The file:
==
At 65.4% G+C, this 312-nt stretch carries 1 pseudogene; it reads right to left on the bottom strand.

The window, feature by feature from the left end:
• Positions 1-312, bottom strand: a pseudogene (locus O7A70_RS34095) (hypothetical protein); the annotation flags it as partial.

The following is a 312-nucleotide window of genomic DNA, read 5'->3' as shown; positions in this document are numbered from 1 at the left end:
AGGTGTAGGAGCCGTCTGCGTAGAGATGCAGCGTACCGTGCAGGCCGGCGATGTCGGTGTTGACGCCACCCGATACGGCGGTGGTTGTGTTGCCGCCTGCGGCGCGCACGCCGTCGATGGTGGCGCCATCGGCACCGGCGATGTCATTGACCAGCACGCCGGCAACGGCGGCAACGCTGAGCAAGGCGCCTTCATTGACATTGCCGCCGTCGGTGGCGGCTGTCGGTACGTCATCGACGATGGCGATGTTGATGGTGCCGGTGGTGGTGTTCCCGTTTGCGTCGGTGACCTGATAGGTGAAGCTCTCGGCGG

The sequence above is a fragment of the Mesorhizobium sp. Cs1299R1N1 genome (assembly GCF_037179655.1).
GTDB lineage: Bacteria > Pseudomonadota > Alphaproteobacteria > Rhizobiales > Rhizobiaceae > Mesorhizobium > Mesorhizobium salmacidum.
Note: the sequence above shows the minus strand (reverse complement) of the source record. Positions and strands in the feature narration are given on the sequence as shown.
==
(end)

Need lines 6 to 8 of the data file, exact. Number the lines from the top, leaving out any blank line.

The sequence above is a fragment of the Mesorhizobium sp. Cs1299R1N1 genome (assembly GCF_037179655.1).
GTDB lineage: Bacteria > Pseudomonadota > Alphaproteobacteria > Rhizobiales > Rhizobiaceae > Mesorhizobium > Mesorhizobium salmacidum.
Note: the sequence above shows the minus strand (reverse complement) of the source record. Positions and strands in the feature narration are given on the sequence as shown.